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White House warns Congress on Ukraine aid: "We are out of money — and nearly out of time"

Ukraine funds could run out this month
Congress needs to act on Ukraine aid or money will run out this month, budget office says 04:46

Without new funding, aid to Ukraine will be depleted by the end of the year, the White House warned Congress Monday.

By the end of the year, "we will run out of resources to procure more weapons and equipment for Ukraine and to provide equipment from U.S. military stocks," Office of Management and Budget Director Shalanda Young wrote in a letter to Congress. Going without that funding will "kneecap" Ukraine and increase the likelihood of Russian victories, she warned. 

"I want to be clear: without congressional action, by the end of the year we will run out of resources to procure more weapons and equipment for Ukraine and to provide equipment from U.S. military stocks," the letter reads. "There is no magical point of funding available to meet this moment. We are out of money — and nearly out of time ... We are out of money to support Ukraine in this fight. This isn't a next year problem. The time to help a democratic Ukraine fight against Russian aggression is now. It is time for Congress to act." 

The White House has for months been urging Congress to pass a bill providing more funding for Ukraine aid, but the latest letter is meant to further pressure the Republican-controlled House. The House was unable to pass funding for Israel and Ukraine simultaneously, which the White House and Democrats would have preferred. And the House is only in session for two more weeks before breaking for the holidays until January.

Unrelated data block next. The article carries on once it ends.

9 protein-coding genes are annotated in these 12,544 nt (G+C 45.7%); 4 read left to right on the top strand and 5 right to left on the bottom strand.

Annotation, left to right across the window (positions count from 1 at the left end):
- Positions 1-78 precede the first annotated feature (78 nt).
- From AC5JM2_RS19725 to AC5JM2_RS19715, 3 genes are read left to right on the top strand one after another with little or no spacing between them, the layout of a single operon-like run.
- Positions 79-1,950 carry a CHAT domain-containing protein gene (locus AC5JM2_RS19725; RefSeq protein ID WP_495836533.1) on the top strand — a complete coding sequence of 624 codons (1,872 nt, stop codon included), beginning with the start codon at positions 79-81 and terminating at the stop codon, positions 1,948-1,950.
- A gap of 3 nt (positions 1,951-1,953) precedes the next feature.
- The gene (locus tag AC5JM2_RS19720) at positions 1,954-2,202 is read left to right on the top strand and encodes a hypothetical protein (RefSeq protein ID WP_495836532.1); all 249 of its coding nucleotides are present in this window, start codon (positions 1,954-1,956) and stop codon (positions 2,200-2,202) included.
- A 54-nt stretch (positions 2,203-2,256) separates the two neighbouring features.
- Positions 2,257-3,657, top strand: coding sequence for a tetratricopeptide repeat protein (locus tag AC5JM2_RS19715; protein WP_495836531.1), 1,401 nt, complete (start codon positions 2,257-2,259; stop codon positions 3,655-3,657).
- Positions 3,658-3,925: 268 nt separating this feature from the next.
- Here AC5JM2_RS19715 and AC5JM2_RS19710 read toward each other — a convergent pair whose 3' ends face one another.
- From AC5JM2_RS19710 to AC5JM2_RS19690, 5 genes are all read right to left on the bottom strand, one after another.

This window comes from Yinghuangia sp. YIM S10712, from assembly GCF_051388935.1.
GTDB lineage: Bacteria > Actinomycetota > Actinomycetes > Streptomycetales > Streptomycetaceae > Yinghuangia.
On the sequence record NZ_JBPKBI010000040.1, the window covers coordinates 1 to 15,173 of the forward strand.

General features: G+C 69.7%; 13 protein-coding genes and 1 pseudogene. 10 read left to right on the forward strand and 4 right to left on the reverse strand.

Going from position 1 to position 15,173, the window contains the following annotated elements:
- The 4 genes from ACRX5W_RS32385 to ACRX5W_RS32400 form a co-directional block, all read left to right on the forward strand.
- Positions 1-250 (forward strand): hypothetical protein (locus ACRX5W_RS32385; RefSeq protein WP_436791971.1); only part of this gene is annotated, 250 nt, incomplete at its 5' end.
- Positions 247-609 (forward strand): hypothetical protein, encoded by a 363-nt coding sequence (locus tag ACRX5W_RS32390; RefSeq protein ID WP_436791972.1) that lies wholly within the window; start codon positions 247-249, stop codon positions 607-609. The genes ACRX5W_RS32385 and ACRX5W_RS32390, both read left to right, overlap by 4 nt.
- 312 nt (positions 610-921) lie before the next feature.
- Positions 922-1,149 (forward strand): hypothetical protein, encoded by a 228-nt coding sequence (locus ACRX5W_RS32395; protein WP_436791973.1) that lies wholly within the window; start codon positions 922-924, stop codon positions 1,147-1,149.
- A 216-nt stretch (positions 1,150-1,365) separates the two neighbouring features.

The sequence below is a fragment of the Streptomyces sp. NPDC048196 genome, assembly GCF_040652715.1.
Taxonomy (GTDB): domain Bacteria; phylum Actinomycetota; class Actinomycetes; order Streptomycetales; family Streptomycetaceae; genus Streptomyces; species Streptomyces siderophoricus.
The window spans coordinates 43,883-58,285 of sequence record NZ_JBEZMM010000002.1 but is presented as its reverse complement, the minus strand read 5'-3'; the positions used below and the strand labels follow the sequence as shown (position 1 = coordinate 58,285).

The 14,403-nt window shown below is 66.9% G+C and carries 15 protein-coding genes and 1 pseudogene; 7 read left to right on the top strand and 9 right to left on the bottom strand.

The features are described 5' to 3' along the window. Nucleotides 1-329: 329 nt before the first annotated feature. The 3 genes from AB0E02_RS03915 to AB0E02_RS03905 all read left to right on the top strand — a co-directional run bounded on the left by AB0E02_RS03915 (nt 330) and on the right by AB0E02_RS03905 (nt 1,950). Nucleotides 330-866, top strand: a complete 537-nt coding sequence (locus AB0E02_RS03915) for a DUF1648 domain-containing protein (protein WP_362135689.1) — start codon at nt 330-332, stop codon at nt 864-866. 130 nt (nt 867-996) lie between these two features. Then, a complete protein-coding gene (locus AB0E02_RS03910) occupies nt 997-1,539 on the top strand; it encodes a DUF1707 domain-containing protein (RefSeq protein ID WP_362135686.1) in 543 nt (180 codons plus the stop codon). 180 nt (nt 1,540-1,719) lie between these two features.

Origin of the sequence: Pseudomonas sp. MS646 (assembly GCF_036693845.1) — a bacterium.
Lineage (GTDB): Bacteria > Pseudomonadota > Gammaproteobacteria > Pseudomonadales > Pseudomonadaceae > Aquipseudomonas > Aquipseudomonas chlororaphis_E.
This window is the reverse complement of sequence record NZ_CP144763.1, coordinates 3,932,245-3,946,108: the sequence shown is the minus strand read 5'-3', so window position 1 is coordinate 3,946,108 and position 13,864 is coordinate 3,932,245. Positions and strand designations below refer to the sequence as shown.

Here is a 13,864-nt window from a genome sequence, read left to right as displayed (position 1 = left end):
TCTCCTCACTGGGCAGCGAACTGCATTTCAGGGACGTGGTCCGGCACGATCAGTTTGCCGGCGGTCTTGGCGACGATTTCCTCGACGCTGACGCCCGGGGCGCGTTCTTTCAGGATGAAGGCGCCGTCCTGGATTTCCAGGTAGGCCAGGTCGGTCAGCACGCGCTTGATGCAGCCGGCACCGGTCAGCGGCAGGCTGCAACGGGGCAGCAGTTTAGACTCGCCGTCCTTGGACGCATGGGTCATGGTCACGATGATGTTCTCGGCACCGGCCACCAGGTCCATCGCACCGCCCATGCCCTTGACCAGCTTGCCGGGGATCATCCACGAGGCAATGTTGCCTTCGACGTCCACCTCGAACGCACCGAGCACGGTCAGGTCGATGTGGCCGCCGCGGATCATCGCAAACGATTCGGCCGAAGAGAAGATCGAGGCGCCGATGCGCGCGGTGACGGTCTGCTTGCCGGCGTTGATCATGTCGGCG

Young said the resources Congress has provided has helped Ukraine achieve significant military victories, and helped restock U.S. military supplies. But Young stressed the "acute urgency we face as Congress weighs whether we continue to fight for freedom across the globe or we ignore the lessons we have learned from history to let Putin and autocracy prevail." Helping Ukraine defend itself "prevents larger conflict in the region that could involve NATO and put U.S. forces in harm's way," she added. 

Since Russia began its war on Ukraine, Congress has provided $111 billion in supplemental funding, and the Pentagon has used 67% of the $62.3 billion it received, according to the OMB. 

House Speaker Mike Johnson said last week that he's "confident and optimistic" Congress can pass aid for Ukraine and Israel, even as the Republican base has become increasingly skeptical of providing more funding for Ukraine. He has also said that funding for Ukraine should be considered in a measure separate from aid for Israel. But Johnson has also insisted that Congress must pass funding for U.S. border security. 

"The Biden administration has failed to substantively address any of my conference's legitimate concerns about the lack of a clear strategy in Ukraine, a path to resolving the conflict, or a plan for adequately ensuring accountability for aid provided by American taxpayers," Johnson said a statement. "Meanwhile, the administration is continually ignoring the catastrophe at our own border. House Republicans have resolved that any national security supplemental package must begin with our own border. We believe both issues can be agreed upon if Senate Democrats and the White House will negotiate reasonably."

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